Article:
43 patients diagnosed with PPPD were selected from the outpatient and inpatient clinics of the Department of Neurology at Yantaishan Hospital, between January 2017 and June 2017, and assigned to the study group. The control group included 45 cases whose gender and age characteristics were matched with those of the study group during the same time period of hospitalization. The control subjects were randomly selected from 368 patients, which initially presented with acute vertigo (including BPPV, vestibular neuronitis, Meniere’s disease and others), but were fully recovered within three months (up to 6 months follow-up), without receiving treatment with selective serotonin reuptake inhibitors (SSRIs) or serotonin and norepinephrine reuptake inhibitors (SNRIs). The study was approved by the Ethics Committee of Yantaishan Hospital of Shandong Province and written informed consent was obtained from all the participants after they were acquainted with all the procedures. (Reference number: 20161107).

2.1.1Case inclusion criteria [12, 15]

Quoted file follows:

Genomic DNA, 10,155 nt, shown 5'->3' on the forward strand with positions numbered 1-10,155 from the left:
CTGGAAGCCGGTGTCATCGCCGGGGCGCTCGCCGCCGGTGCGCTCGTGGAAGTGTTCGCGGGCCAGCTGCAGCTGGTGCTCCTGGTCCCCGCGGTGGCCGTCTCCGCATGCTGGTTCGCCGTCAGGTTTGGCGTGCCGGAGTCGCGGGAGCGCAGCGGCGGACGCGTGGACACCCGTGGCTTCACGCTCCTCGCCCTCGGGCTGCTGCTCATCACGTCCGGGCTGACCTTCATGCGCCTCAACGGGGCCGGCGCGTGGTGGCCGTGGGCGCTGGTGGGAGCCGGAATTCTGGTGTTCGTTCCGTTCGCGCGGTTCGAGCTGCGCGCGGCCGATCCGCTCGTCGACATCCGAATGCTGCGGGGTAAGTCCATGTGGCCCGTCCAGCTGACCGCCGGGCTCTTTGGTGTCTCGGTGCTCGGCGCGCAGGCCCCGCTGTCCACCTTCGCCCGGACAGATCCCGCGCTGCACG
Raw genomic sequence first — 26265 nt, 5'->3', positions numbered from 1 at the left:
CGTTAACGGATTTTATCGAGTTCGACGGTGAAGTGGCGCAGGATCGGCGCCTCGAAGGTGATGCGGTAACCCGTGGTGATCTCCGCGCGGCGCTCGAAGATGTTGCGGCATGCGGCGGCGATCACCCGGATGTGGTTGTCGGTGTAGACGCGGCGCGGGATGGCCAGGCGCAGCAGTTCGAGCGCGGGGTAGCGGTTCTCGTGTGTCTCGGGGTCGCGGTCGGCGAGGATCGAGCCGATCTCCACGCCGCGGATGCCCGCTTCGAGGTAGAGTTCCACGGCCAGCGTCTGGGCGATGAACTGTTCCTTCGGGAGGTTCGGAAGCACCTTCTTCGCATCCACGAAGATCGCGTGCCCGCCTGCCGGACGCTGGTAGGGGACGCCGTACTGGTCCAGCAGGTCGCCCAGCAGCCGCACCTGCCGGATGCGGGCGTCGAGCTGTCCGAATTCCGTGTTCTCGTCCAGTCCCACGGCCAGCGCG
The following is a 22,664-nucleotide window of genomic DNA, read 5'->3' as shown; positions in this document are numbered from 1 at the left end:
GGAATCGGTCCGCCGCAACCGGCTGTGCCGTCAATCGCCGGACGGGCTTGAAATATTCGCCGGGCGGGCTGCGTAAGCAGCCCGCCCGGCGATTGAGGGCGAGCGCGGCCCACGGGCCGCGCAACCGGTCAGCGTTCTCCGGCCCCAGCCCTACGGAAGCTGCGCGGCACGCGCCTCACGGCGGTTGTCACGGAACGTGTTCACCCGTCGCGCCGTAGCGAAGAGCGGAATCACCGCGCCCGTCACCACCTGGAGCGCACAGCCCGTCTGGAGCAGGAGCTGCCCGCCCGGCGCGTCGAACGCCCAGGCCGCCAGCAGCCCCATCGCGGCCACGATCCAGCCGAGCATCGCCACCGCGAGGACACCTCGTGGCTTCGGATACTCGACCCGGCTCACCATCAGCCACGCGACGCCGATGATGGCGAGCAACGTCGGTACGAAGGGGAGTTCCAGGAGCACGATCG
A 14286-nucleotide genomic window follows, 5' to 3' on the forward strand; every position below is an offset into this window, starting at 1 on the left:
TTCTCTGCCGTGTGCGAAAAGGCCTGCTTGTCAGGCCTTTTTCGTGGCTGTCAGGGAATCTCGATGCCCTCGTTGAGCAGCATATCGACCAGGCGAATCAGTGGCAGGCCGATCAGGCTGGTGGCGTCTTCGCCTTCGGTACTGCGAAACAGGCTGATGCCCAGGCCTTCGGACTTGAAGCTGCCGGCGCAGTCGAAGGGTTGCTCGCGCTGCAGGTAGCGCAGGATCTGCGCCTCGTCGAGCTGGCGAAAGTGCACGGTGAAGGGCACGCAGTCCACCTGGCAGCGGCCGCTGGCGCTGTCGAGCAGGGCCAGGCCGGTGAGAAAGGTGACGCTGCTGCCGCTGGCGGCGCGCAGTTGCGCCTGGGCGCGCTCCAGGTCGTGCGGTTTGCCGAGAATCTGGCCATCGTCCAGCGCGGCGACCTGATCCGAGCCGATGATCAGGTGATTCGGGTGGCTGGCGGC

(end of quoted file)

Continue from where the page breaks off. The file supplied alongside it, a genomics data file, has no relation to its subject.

Case inclusion criteria were as follows: (1) Persistent non-vertiginous dizziness or subjective imbalance lasting 3 months or more; (2) hypersensitivity to motion stimuli; (3) visual vertigo; (4) absence of active of neuro-otology and other nervous system diseases; (5) no clear cause of dizziness by drug treatment; (6) neural imaging examination normal; and (7) balance function is normal or mildly abnormal, but not enough to make a diagnosis (mildly abnormal means current or previous vestibular problem does not fully explain the patient’s symptoms).

2.1.2Case exclusion criteria [15]

Case exclusion criteria were as follows: (1) Patients diagnosed with anxiety and depression in addition to having dizziness symptoms (which means they have anxiety or depression core symptoms such as tension, irritability or low spirits et al.); (2) patients who refuse to enroll in the follow-up investigation; (3) patients with other types of dizziness such as Chronic cerebral circulation insufficiency (CCCI), Multiple sclerosis and Dandy syndrome et al.; (4) patients with other serious chronic diseases requiring long-term use of medications; and (5) patients whose medical records are incomplete.